Nipah Virus Encephalitis

– A member of Paramyxoviridae, genus Henipavirus
– Name taken from Sungai Nipah, Seremban (where the virus is first isolated)

– Southeast asia
– Pig farms (from infected pig)

  • From fruit eating bats (reservoir) -> the pigs eat the partially eaten fruits left over by the infected bats
  • Bat -> pig -> human -> human
  • Other encephalitis related to pig (vector: Culex mosquito) is Japanese encephalitis virus

Clinical features
– Flu like prodromal syndrome –> encephalitis

  • Most have brainstem signs (abnormal VOR, pinpoint pupil)
  • Seizures are also common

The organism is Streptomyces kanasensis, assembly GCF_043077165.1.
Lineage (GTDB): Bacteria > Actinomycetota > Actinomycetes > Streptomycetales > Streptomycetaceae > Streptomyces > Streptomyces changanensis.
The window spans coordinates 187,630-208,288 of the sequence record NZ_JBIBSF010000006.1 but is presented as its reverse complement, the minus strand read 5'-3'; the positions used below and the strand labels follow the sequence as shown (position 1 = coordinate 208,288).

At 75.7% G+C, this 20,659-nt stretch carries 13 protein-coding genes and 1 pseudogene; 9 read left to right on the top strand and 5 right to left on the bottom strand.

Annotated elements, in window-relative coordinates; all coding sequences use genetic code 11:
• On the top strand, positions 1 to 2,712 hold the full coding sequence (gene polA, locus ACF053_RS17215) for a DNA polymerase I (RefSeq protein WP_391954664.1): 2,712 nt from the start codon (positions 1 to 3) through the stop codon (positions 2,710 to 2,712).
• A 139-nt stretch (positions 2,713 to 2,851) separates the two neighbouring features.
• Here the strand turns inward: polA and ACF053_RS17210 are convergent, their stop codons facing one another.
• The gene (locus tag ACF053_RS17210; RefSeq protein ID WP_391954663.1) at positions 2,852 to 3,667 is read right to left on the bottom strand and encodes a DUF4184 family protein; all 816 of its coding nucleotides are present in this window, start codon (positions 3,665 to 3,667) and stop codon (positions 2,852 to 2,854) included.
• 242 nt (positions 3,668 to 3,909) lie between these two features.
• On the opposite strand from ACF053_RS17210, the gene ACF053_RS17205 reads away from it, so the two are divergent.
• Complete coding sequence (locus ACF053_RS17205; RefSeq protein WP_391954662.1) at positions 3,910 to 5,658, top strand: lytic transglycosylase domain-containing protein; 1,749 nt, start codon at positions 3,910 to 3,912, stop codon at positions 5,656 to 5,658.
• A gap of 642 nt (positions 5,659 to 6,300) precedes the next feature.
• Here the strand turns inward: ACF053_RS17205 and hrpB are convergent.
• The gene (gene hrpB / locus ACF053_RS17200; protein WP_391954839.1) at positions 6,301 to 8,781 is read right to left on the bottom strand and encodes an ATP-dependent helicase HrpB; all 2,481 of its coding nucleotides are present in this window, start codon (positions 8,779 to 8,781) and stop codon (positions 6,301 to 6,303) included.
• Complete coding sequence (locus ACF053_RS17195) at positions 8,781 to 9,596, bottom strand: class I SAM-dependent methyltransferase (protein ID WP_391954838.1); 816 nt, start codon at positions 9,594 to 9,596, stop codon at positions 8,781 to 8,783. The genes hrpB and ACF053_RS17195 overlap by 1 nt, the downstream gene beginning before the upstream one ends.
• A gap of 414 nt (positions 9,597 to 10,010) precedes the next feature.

Lab test
– FBC: 40% will see leukopenia, thrombocytopenia and elevated transaminases (similar to dengue)
– The longer the disease goes, the more likely the antibodies will be positive

  • At day 12, anti-Nipah IgM has sensitivity of 100%
  • At day 24, anti-Nipah IgG has sens of 100%

– EEG will be abnormal

MRI imaging

  • Nipah virus: multiple discrete hyperintense lesions in white matter, seen best in FLAIR
  • This differentiates from JE virus which may have similar clinical presentation -> hyperintense lesions (hemorrhagic) in bilateral thalami

– Pathologically, heart, kidney and lungs are affected but the brain is the most severely affected organs.
Long term outcome
– Patients will have residual neurological sequela

– Supportive only
– Ribavirin maybe okay, but need larger studies

Relapsed or delayed (late onset)
– Same disease, but different in being in delayed encephalitis the initial infection is not severe enough to cause severe neurological symotis


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